So, it’s not coming home, then. That is football isn’t (to those who haven’t followed England’s “brave” lions, and to German readers of The Draft that may have stopped watching the World Cup before it reached the halfway mark).
Tennis, on the other hand, is always home around this time of year, whilst cycling – or more specifically the Yellow Jersey – may well stay here in the UK. Again. It’s still early days (as I write this, they’re about to set out on stage 7, the longest day at 231km).
With so much sport on the TV I have had little time for anything else, including this blog or any training. Childcare has even taken a back seat.
At times like these Netflix can become an indispensable digital grandparent. But yesterday I realised how a cardboard box can be as good as the other “box”. Armed with one each, the children played for two hours. They were bunk beds, treasure chests, cars. Two hours, I tell you. In the world of the weary parent this is a long, long time.
What did I do with those 120 minutes, you ask? I read the paper. Then I became a bit unsettled by the peace and tranquillity, interspersed only by the odd giggle. Anxiety started to creep in, which had me pottering about for a full 45 minutes, wondering when this anomaly would end.
Indeed, I didn’t know I had another 45 minutes to get stuff done. That’s the thing – you never know how long you have. I checked the “to do” list for an easy option to “tick”. There was only one with my name next to it: order new roof bars.
We’ve just switched cars. With four bikes, a dog and lengthening children we needed more space. The change was an excruciating process lasting almost 18 months, whilst I tried to convince my wife of the merits of a 5 series estate. She, however, stuck steadfastly to her policy of “anything but a BMW” (this, despite its bigger boot, excellent fuel economy, “clean” diesel engine and a number of other benefits that were all listed on the spreadsheet I submitted during the consultation period).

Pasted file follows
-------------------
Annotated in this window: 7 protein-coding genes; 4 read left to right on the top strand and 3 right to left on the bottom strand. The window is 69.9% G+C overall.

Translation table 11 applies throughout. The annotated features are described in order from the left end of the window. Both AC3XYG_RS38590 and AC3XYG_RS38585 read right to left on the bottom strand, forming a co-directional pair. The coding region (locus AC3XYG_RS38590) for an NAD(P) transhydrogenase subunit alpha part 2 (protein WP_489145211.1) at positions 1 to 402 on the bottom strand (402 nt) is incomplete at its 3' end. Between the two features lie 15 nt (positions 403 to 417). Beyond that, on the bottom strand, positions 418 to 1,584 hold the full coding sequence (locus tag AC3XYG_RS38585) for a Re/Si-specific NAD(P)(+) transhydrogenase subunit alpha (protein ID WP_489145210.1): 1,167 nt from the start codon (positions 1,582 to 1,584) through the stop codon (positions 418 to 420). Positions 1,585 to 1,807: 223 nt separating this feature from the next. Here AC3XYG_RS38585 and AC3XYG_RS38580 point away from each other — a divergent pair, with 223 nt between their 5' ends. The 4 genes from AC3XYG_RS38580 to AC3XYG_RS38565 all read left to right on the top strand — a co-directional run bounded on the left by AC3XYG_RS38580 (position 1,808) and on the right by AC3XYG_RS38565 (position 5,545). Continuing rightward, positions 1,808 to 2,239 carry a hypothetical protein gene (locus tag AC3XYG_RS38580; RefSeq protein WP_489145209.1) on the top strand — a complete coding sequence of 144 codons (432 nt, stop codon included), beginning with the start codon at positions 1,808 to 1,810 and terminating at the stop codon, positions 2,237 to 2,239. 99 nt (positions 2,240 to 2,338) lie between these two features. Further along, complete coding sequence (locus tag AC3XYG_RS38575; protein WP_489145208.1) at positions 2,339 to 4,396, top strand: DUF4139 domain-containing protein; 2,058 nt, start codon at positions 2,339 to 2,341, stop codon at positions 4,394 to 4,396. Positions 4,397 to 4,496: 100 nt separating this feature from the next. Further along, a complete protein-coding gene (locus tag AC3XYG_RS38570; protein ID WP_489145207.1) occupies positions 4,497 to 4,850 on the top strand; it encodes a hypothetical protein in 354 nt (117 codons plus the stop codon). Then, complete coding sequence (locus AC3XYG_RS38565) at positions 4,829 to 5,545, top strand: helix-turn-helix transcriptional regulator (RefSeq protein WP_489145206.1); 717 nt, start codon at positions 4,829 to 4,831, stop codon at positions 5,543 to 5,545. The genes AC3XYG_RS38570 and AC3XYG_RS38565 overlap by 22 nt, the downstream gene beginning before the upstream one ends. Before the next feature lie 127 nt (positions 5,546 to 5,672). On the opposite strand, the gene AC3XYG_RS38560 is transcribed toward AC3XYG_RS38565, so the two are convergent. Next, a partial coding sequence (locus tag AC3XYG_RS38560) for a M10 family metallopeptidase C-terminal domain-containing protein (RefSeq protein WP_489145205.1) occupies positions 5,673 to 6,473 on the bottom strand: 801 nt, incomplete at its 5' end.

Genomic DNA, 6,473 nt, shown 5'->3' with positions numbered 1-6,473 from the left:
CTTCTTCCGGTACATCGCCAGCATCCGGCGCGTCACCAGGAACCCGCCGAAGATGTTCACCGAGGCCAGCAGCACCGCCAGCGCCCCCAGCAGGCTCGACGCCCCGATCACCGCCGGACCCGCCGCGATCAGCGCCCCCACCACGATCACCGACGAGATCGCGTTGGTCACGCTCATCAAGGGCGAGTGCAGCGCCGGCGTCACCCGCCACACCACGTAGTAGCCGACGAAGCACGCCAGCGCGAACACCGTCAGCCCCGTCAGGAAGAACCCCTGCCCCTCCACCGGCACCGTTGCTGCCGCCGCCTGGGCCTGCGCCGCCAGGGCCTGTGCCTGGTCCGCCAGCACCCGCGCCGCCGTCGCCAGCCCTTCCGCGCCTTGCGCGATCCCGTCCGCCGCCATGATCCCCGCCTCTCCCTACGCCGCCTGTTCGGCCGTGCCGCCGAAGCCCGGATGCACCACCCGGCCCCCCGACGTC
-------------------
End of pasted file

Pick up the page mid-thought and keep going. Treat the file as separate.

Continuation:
We ended up with a Kia. I know. The Bradley Wiggins Effect has seemingly put a premium on Skodas.
Of course, the roof bars from the old car don’t fit. Well, they do – provided you keep to about 33mph. That extends the journey down to my in-laws from seven hours to 14, not including the two we tend to spend at Tebay services on the M6 (our record is closer to three).
I call Halfords. Craig puts my mind at ease. I need new bars and fitting kits, he says, but the box and the bike racks will still work. What’s more, he’ll fit it all for me.
When my wife arrives home I guide her, quickly but artfully, towards the chalkboard and the tick that now shows a task completed.
“I’ve booked it in to be fitted at 9.30 on Saturday morning,” I say. “I’m happy for you to go after parkrun, and I’ll take the kids swimming.”
Don’t get me wrong, I enjoyed chatting to Craig, but practical people make me nervous. In our family my wife is the roof box fitter. She always has been. She also fits the bikes in their place. She’s good at it, too, far better than I’d be. Good enough even to work for one of the Tour support teams.
“I think you should learn how to do it,” she says. At least I’ll know what to do in my next two hours of free time.